Aerobic systems are often the primary option chosen for sites with unfavorable conditions, either because of shallow ground water, poor surface drainage, or poor soils, particularly clay soils. The principle of aerobic systems is that it treats the wastewater sufficiently, so that it is allowed to be disposed of on the surface, most often via sprinklers. This provides the guarantee that no mater the weather conditions, or how much rain there has been, the system will get rid of the wastewater. This is the primary advantage, but there are several major disadvantages to be aware of. There are also a number of myths about aerobic systems.
- Can be installed on sites that are not acceptable for conventional systems
- Typically lowest cost to install on sites with poor soils
- Highest maintenance cost of any system
- Greater potential for disease transmission, particularly if the system is not operating properly
- Largest area required
- Most sensitive to usage
In Texas, aerobic systems are required to have a maintenance contract, which typically runs between $175-225 per year, depending on location and the specifics of the system. They also require disinfection, which can be as low as $25-40 a year for liquid chlorinators, up to $150-300 per year for tablets. Then there is the eventual replacement of both motors, the Aerator and the Water Pump. Depending on your maintenance provider each can cost between $350-800 to replace. (This is primarily driven by how much they mark up the parts). Finally, there is the electrical usage, which starts with the aerator which uses 100watts or more and runs continuously, and the water pump which is 1800 watts, but typically only runs for 30-45 minutes a day.
Aerobic systems are designed to treat and remove 95-99% of contaminants in the effluent under optimal conditions. Thus, even theoretically, the water is NOT SAFE TO DRINK. It is also not allowed to be sprayed on food crops, including vegetable gardens, fruit orchards, and pecan trees. In the real world, the quality of the effluent can vary much more. The chlorine or other disinfection method is supposed to eradicate the remainder of the contaminants. However, if the quality of the water decreases, so does the effectiveness of the disinfection. Therefore, if the system is not treating properly, the risk for disease goes up tremendously, especially if the sprayed effluent comes in contact with other surface water, such as during heavy rains.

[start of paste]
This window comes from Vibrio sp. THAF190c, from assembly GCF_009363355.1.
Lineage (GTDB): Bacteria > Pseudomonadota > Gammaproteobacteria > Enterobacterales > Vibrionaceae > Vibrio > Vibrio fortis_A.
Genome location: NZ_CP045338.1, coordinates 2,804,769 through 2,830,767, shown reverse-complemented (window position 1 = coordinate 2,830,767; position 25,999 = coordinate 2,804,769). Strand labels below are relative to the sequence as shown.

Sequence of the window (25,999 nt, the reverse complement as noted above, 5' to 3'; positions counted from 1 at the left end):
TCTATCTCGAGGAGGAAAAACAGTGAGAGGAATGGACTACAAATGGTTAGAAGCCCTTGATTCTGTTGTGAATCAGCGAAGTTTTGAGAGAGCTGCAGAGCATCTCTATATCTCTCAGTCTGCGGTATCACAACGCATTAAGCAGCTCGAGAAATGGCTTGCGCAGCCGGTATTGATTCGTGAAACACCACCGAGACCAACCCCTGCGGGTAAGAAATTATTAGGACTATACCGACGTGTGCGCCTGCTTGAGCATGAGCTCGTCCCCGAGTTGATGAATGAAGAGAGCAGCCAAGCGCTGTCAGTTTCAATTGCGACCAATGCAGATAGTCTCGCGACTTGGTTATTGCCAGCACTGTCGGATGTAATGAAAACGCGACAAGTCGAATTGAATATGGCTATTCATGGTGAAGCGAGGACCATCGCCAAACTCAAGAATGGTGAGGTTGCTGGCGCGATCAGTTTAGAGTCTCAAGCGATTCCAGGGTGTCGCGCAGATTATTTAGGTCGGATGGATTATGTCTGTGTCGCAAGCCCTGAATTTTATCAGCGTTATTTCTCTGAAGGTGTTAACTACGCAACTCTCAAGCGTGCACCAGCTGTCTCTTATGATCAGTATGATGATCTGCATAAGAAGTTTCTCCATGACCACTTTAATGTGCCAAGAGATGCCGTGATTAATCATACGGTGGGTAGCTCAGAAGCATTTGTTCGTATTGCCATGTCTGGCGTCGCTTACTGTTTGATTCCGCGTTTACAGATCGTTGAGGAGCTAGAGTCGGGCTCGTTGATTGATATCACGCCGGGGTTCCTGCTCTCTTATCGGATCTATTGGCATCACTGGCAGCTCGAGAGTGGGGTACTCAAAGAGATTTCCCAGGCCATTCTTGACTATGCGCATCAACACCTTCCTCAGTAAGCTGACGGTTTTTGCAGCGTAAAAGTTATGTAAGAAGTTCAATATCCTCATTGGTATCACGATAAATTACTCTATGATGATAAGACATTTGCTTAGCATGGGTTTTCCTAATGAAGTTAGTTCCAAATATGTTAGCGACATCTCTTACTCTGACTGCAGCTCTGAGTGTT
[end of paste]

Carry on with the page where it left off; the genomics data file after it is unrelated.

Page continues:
This varies with the soil on the property and your location in the state, but generally an aerobic system with spray irrigation will require twice the area of a conventional system. Further, Spray irrigation has larger setbacks than most other systems. Consider a couple of examples:
|Type of system||Property Setback||Disposal area required|
|Conventional System||5'||2,400 Sq. Ft|
|Aerobic System||20'||6,857 Sq. Ft|
The setback means that for a conventional system there is only a 5' strip along the property line that cannot be used for the drain fields, whereas for the aerobic there is a 20' strip of land around the edge of the property that cannot be used to achieve the required area. The rules do allow for a reduction to 10' if the system is set to spray only at night, but this can add from $250 to nearly $1,000 to implement.
|Type of System||Property Setback||Disposal Area required|
|Conventional||5'||3,000 Sq. Ft|
|Aerobic System||20'||3,488 Sq. Ft|
Both of these examples assume the worst possible soil for the conventional systems. Better soil (More sand / Loam) will reduce the area required. For the aerobic systems, the area is based on the general evaporation rate of the area, and thus will not vary with the soil.
Sensitive to Usage
Aerobic systems work best with the same usage day in and day out. Large fluctuations in usage, or even short times of very high usage will cause the system to not properly treat the wastewater. The most common cause is laundry, if one day a week is laundry day. Additionally, antibiotic consumption or overuse of strong chemical cleaners will kill the bacteria in the system, leading to odor problems.
- Aerobic Systems never need to be pumped - All systems need to be pumped.
- The water is safe to drink - NEVER EVER EVER
- It is your only option - NEVER - there are always alternatives. They may cost more, but there are always options. If someone tells you otherwise, find another contractor to work with!
- The State/County REQUIRES an aerobic system. State law does not allow this. If you are told this, either someone is lying, or the government agency involved has exceeded their authority from the legislature.